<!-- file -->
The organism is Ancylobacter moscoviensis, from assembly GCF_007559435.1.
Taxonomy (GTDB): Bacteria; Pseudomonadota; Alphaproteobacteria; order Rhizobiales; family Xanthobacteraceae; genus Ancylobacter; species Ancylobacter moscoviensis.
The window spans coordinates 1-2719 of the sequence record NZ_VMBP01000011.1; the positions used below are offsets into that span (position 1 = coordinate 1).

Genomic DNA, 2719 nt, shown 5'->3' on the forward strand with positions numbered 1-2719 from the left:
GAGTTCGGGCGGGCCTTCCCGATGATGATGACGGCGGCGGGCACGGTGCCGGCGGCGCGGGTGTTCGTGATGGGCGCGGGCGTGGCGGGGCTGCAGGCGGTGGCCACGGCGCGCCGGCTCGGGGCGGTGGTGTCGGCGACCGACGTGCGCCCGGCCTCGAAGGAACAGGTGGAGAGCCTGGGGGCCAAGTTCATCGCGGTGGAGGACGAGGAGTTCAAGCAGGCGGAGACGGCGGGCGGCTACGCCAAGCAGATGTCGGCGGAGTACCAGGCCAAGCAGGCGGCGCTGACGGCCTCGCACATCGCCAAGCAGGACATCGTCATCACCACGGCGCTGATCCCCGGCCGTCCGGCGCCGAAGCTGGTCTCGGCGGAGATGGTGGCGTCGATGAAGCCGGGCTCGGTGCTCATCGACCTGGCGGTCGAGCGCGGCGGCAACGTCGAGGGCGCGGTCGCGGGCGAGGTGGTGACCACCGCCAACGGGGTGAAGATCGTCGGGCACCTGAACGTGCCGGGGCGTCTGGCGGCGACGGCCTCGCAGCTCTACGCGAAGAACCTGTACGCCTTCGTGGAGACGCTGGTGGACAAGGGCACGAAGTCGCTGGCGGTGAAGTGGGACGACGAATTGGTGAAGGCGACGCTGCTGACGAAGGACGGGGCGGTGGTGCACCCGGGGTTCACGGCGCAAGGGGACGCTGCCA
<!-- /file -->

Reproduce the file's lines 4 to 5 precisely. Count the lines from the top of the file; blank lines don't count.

Genomic DNA, 2719 nt, shown 5'->3' on the forward strand with positions numbered 1-2719 from the left:
GAGTTCGGGCGGGCCTTCCCGATGATGATGACGGCGGCGGGCACGGTGCCGGCGGCGCGGGTGTTCGTGATGGGCGCGGGCGTGGCGGGGCTGCAGGCGGTGGCCACGGCGCGCCGGCTCGGGGCGGTGGTGTCGGCGACCGACGTGCGCCCGGCCTCGAAGGAACAGGTGGAGAGCCTGGGGGCCAAGTTCATCGCGGTGGAGGACGAGGAGTTCAAGCAGGCGGAGACGGCGGGCGGCTACGCCAAGCAGATGTCGGCGGAGTACCAGGCCAAGCAGGCGGCGCTGACGGCCTCGCACATCGCCAAGCAGGACATCGTCATCACCACGGCGCTGATCCCCGGCCGTCCGGCGCCGAAGCTGGTCTCGGCGGAGATGGTGGCGTCGATGAAGCCGGGCTCGGTGCTCATCGACCTGGCGGTCGAGCGCGGCGGCAACGTCGAGGGCGCGGTCGCGGGCGAGGTGGTGACCACCGCCAACGGGGTGAAGATCGTCGGGCACCTGAACGTGCCGGGGCGTCTGGCGGCGACGGCCTCGCAGCTCTACGCGAAGAACCTGTACGCCTTCGTGGAGACGCTGGTGGACAAGGGCACGAAGTCGCTGGCGGTGAAGTGGGACGACGAATTGGTGAAGGCGACGCTGCTGACGAAGGACGGGGCGGTGGTGCACCCGGGGTTCACGGCGCAAGGGGACGCTGCCA